The current status quo of BPA safety is based on handful of regulatory toxicity tests that for too long have been conflated with the best available science for decision-making. While these regulatory studies are large in size with many doses, they, like all studies, are limited by the questions they ask, the doses used, the effects measured, the animals selected, etc. They represent just one piece of a large and complex puzzle the agency must put together in evaluating BPA’s safety. The hundreds of other published studies must also be considered. Many of these are small and examine very specific modes of action or endpoints. These too are pieces of the puzzle. The picture that emerges as the agency puts the pieces of this jigsaw puzzle together will not be complete—science is driven by uncertainty. Yet, the agency must also be acutely aware that the body of research on BPA is unusually extensive.
Here is the question the agency must answer for the public, chemical producers and retailers: “Is there reasonable certainty in the minds of credible scientists that the substance is not harmful under the intended conditions of use?” This is a first step. If the answer is no, this will send a strong signal to producers, retailers, and chemical manufacturers that safer alternatives need to be developed. This development of alternatives is the next step and one that is already being taken by some manufacturers. However, the alternatives must also be determined to be safe. As with the assessment of BPA’s safety, this must be determined based on what is known. This means that a safe alternative is not simply one that is “not BPA.” Too often alternatives replace known hazards with little to no data. It’s an illogical process that generates tremendous distortions in the marketplace. Read more about this problem and steps towards reforming chemicals management here.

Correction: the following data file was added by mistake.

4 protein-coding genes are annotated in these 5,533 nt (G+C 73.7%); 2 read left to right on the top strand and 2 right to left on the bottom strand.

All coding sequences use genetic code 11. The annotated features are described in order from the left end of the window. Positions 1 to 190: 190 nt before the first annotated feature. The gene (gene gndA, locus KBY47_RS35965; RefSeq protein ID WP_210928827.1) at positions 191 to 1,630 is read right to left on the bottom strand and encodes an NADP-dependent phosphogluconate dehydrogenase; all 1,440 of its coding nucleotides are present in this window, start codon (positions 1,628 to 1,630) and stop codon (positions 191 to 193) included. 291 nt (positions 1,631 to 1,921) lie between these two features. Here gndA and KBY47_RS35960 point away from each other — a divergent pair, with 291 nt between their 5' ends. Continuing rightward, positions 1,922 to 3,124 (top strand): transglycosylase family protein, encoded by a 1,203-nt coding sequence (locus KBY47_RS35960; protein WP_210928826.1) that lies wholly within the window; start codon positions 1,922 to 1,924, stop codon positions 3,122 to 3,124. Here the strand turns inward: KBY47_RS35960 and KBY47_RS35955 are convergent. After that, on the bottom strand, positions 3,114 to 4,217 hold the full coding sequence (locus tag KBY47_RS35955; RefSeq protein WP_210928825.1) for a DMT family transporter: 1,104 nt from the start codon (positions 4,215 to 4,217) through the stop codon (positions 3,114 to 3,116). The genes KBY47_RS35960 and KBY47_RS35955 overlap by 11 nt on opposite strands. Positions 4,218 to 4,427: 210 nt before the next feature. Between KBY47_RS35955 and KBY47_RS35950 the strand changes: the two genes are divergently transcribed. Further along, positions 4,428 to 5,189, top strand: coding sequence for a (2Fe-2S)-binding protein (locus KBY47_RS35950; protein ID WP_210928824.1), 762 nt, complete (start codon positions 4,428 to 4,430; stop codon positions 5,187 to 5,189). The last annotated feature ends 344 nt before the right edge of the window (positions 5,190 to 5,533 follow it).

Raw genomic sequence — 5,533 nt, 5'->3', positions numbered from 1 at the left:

The agency cannot take both of these steps at the same time. First, they must make an assessment of BPA’s safety. There is ample data to do so today. More research planned by NIEHS will continue to fill in the endless data gaps. It will also help refine the critical next steps, such as using the BPA evaluative process as a model for reforming the use of science in regulatory decision making, and informing data needs for safety assessments in the future. But, these next steps can only be reached once the agency completes its first task. Is BPA safe?
Sarah Vogel received her PhD from Columbia University in the Department of Sociomedical Sciences’ Center for the History and Ethics of Public Health and Medicine; her dissertation was entitled “Politics of Plastic: the economic, political and scientific history of bisphenol A.” She holds master’s degrees in public health and environmental management from Yale University. She authored the case study “Battles Over Bisphenol A” at DefendingScience.org.